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Friday July 1st, 2022

President hangs tough over ban on Ethanol imports

FILE PHOTO – President Gotabaya Rajapaksa

ECONOMYNEXT – President Gotabaya Rajapaksa has put a lid on the controversial decision to ban the import of Ethanol to Sri Lanka.

In a press statement issued today May 15, the President is quoted as telling officials at a discussion that his decision to ban the import of Ethanol will stand and he “will not rescind the decision due to pressure from any businessman.”

The import of Ethanol has been a controversial issue for many years.

Ethanol is the best quality potable form of alcohol and is consumed in large quantities in Sri Lanka.

It is what constitutes the main ingredient of what is known as “Gal” arrack and several derivatives.

The term comes from Gal Oya, the sugar cane plantation and processing plant in the east of the country that even today produces Ethanol. This form of arrack is the most popular, and best-selling of the types in the country.

It is also a huge source of revenue for the government.

The “traditional” forms of arrack made out of the distilled sap of palm trees, either coconut or palmyrah, are more expensive to make and do not have a mass market.

The last government clamped down on the illegal import of Ethanol, legalized it and imposed a stiff tax.

When that happened excise duties from alcohol sales doubled going up by about 5 billion rupees a month, according to the then Minister of Finance Ravi Karunanayake.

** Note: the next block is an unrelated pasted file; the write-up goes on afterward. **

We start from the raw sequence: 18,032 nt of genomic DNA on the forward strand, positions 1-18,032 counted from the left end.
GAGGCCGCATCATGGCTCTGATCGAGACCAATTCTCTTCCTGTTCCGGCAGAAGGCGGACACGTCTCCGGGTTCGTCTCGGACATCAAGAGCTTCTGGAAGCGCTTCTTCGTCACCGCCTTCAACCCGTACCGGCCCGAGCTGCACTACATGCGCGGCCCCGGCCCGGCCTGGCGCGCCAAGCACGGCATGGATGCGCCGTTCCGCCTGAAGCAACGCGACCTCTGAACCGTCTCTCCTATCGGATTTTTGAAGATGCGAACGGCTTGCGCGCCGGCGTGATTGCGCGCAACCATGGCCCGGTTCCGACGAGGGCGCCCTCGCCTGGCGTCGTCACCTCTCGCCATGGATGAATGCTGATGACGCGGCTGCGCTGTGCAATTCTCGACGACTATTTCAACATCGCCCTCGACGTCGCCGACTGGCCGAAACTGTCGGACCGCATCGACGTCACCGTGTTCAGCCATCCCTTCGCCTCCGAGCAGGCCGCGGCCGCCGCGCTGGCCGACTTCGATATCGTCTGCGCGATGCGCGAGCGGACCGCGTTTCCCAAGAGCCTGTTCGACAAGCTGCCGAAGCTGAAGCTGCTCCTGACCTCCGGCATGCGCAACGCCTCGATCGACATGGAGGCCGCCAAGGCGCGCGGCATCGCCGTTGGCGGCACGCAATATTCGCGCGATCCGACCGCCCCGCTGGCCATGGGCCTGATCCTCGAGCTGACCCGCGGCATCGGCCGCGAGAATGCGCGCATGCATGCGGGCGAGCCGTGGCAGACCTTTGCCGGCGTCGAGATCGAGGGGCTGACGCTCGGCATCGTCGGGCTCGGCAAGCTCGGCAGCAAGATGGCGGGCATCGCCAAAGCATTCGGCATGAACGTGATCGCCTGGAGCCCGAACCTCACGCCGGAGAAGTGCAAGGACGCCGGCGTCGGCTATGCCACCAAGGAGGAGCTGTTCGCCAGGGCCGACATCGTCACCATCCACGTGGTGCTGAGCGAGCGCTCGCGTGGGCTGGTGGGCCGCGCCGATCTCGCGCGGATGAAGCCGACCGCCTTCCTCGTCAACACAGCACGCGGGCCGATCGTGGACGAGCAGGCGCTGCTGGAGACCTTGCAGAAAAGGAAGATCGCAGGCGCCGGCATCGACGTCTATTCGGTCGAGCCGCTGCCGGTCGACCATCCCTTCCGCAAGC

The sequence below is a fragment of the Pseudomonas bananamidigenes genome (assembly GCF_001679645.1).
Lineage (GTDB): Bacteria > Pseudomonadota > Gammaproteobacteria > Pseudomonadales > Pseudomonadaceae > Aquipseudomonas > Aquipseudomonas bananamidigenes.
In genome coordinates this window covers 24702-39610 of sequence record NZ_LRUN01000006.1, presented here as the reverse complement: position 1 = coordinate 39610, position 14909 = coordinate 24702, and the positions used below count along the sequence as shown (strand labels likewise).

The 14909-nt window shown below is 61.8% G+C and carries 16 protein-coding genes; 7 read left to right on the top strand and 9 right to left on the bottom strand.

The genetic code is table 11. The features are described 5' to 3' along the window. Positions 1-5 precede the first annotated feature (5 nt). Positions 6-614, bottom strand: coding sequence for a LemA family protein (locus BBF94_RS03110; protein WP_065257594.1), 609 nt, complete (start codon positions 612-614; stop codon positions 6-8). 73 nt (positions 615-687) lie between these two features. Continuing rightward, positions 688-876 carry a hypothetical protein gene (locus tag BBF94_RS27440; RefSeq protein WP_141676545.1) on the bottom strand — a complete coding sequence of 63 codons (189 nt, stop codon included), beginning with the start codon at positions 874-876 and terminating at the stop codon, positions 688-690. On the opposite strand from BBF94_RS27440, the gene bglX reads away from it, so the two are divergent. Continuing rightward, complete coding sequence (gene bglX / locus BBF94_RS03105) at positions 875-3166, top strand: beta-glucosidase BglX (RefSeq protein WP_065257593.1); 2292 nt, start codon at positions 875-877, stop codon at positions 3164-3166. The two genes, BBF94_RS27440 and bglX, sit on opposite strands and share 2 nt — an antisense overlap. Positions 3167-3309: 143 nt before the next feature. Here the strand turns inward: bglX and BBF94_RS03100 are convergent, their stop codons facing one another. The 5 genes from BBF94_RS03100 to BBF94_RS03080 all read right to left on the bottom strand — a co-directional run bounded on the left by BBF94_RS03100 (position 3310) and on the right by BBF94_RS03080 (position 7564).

Excise revenues which were 4.2 billion rupees in November 2014 under the previous Rajapaksa regime rose to 7,862 billion rupees in January, 7,652 billion in February and 9,490 billion rupees in March, Karunanayake told parliament.

With the return of the Rajapaksas to power, Prime Minister Mahinda Rajapaksa as Minister of Finance banned the import of Ethanol saying that there was “sufficient production of Ethanol in the country.”

That is where the controversy occurs.

Local liquor producers say that Sri Lanka’s production of Ethanol is insufficient for the market and an import ban will only encourage the smuggling of Ethanol which was a major issue before the 2015 legalisation.

These sources pointed out to EconomyNext that the local production does not meet even 40 percent of the country’s needs.

There are four major producers of Ethanol in the country. They are the Gal Oya plant at Hingurana, the Royal Casks at Hanwella, and the state-run Sevanagala and Pelwatte plants.

The collective average annual production of these plants are around 24 million litres while the industry requires around 40 million litres per year.

“It is a big shortfall and that is what we need to import,” these sources said.  (Colombo, May 15, 2020)


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